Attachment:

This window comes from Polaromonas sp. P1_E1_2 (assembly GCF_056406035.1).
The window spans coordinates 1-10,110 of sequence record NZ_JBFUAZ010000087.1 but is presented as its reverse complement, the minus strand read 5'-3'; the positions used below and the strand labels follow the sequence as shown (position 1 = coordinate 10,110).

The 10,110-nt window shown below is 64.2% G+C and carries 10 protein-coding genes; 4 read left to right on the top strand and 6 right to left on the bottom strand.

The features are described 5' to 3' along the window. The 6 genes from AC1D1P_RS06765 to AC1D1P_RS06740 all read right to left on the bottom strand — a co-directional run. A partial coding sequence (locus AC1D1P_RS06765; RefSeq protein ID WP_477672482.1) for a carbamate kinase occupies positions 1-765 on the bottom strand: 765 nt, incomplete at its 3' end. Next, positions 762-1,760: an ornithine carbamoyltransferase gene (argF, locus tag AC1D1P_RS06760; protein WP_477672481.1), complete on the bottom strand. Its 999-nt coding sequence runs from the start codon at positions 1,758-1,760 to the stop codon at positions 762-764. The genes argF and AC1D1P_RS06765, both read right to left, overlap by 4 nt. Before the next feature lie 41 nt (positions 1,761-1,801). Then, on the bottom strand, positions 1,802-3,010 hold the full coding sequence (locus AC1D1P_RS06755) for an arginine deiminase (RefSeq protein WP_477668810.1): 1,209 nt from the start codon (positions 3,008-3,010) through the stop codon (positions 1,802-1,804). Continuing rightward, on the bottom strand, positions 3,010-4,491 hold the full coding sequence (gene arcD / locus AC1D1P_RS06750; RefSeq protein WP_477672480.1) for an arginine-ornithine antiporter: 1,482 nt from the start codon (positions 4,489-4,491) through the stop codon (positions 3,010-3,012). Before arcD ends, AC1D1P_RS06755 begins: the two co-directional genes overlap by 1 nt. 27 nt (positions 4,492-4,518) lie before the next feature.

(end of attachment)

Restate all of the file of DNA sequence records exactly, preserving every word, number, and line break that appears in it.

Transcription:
This window comes from Polaromonas sp. P1_E1_2 (assembly GCF_056406035.1).
The window spans coordinates 1-10,110 of sequence record NZ_JBFUAZ010000087.1 but is presented as its reverse complement, the minus strand read 5'-3'; the positions used below and the strand labels follow the sequence as shown (position 1 = coordinate 10,110).

The 10,110-nt window shown below is 64.2% G+C and carries 10 protein-coding genes; 4 read left to right on the top strand and 6 right to left on the bottom strand.

The features are described 5' to 3' along the window. The 6 genes from AC1D1P_RS06765 to AC1D1P_RS06740 all read right to left on the bottom strand — a co-directional run. A partial coding sequence (locus AC1D1P_RS06765; RefSeq protein ID WP_477672482.1) for a carbamate kinase occupies positions 1-765 on the bottom strand: 765 nt, incomplete at its 3' end. Next, positions 762-1,760: an ornithine carbamoyltransferase gene (argF, locus tag AC1D1P_RS06760; protein WP_477672481.1), complete on the bottom strand. Its 999-nt coding sequence runs from the start codon at positions 1,758-1,760 to the stop codon at positions 762-764. The genes argF and AC1D1P_RS06765, both read right to left, overlap by 4 nt. Before the next feature lie 41 nt (positions 1,761-1,801). Then, on the bottom strand, positions 1,802-3,010 hold the full coding sequence (locus AC1D1P_RS06755) for an arginine deiminase (RefSeq protein WP_477668810.1): 1,209 nt from the start codon (positions 3,008-3,010) through the stop codon (positions 1,802-1,804). Continuing rightward, on the bottom strand, positions 3,010-4,491 hold the full coding sequence (gene arcD / locus AC1D1P_RS06750; RefSeq protein WP_477672480.1) for an arginine-ornithine antiporter: 1,482 nt from the start codon (positions 4,489-4,491) through the stop codon (positions 3,010-3,012). Before arcD ends, AC1D1P_RS06755 begins: the two co-directional genes overlap by 1 nt. 27 nt (positions 4,492-4,518) lie before the next feature.